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I figured you would know.

Do you have any information on EMES-13? It's a fascinating idea.

1405198010-capture-d-ecran-2014-07-12-a-

The information on the EMES-13 is scarce. It was developed by the German company Leitz and is an opto-electric rangefinder with a base length of only 350 mm. it is using electronic systems to continously measure the distance. When the target appears in the sights of the gunner, a press on the "range" button will deliver the range data after approximately one second of time. The optical signal is somehow converted into an electric signal, which is used calculate the parallactic angle and range. An electronic component (I guess a hybird computer) is used to controll an actuator in order to minimize the parallactic angle (when the angle is zero, the range data is calculated). The actuator is essentially a lense that is moved along a path (probably some sort of rail), each position of the lense is corresponding to an electric signal, so that the electronic component is always knowning at which position the lense is located.

The range calculated range can be accessed in form of an analog signal (iirc. this means that the gunner can see the target at proper range measurement without overlapping images from the optical rangefinder) aswell as a electronic signal for the fire control system. According to German sources, the EMES-13 is a lot more accurate than a manual optical rangefinder operated by a human, which allowed a signifcant reduction in size (from 1,720-2,000 mm to just 350 mm base length). The EMES-13 can measure in the visible spectrum of light or in the thermal imaging spectrum. Compared to a laser rangefinder, the system works passive and cannot be detected (via laser warning sensors) by the the target.

The EMES-13 was more expensive than other options, also repesentatives from the Leopard 1 user states (which were interested in potentially purchasing the Leopard 2) dislike the system as being unncessary and complex (compared to laser rangefinder). Supposedly some of them called it a "steamboat with sails". There apparently also were some other issues with the development, which is why it was considered a more risky option compared to adopting a LRF.

For the Leopard 2 five fire control systems were considered:

  • EMES-12 - manual optical rangefinder with 1,720 mm base length; tested on the early Leopard 2 prototypes, adopted on the Leopard 1A4 and some parts were used on late export Leopard 1A3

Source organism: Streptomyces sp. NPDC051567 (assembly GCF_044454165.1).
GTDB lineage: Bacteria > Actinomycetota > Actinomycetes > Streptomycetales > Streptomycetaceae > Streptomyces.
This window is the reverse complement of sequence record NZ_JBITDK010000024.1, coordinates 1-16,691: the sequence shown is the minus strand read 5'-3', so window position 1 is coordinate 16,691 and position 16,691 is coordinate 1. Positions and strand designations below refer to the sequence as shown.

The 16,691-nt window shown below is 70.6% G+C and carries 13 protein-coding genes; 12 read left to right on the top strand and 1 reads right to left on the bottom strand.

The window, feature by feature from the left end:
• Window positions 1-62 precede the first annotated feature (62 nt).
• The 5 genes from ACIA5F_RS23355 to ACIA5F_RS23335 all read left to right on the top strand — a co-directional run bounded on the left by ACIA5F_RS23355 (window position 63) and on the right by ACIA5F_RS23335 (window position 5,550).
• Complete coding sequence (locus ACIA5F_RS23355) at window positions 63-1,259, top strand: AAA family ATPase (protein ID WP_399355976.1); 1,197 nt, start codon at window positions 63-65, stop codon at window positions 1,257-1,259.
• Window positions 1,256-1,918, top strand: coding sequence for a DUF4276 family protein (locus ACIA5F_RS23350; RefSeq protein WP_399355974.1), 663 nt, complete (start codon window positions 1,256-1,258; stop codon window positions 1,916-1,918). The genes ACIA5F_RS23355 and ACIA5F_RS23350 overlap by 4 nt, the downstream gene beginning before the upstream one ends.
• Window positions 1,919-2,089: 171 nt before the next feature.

• EMES-13 - automated optical rangefinder with 350 mm base length
  • EMES-13A1 - EMES-13 converted to using a laser rangefinder
  • EMES-14 - PERI commander sight fitted with laser rangefinder (not sure if this meant the commander was responsible for ranging or a second PERI would have been installed at the turret front for the gunner)
  • EMES-15 - developed in corporation with Hughes, originally intended for the Leopard 2AV only

The decision to fit the EMES-13 to the turrets 20 and 21 was made on 13.6.1975, but the development of a laser variant was decided at the same day. On 28.6.1976 the decision was made to fit turret 21 with the EMES-15, while turret 20 should be equipped with EMES-14 or EMES-13A1. Turret 20 was fitted with EMES-13A1 on 26.11.1976; it was considered cheaper than EMES-14 and was ahead in the development. It also was considered possible to later "upgrade" the EMES-13A1 to the original EMES-13 configuration by eliminating the LRF for the automatic optical system. On the 3.6.1977 the EMES-15 was chosen for the series production version of Leopard 2, mainly for being cheaper.

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Very interesting MM,

 

But just a few things:

 

 

The optical signal is somehow converted into an electric signal, which is used calculate the parallactic angle and range. An electronic component (I guess a hybird computer) is used to controll an actuator in order to minimize the parallactic angle (when the angle is zero, the range data is calculated). The actuator is essentially a lense that is moved along a path (probably some sort of rail), each position of the lense is corresponding to an electric signal, so that the electronic component is always knowning at which position the lense is located.
 

 

A easy way of tracking the position of the lens would be to hook it up to a variable resistor.  The further out the lens moved, the higher resistance would be created. The resistance can then be  converted to a analogue electric signal, which could vary from 4-20mA. Usually, you can have 255 states from a analogue signal. 256 being 0 or or 0m in this case. So if each state equals 100m the analogue signal could in theory contain measurements up to

25 500 m. 

 

 

The range calculated range can be accessed in form of an analog signal (iirc. this means that the gunner can see the target at proper range measurement without overlapping images from the optical rangefinder) aswell as a electronic signal for the fire control system.

 

Are you referring a analog electric signal here?  And if so, did you mean a digital electric signal when you said electronic signal?

 

 

Mvh

Xoon.

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Are you referring a analog electric signal here? And if so, did you mean a digital electric signal when you said electronic signal?

My understanding is, that the author meant an optical signal (light) when he wrote about an analog signal in the original source. About the electronic/electric question, the term "electric" might be more correct than electronic. Honestly I had to google when writing the previous post, because I wrote "electric", "electrical" and "electronic" all in the same passage. The wikipedia article on signals included the term "electronic signals", hence I went with this.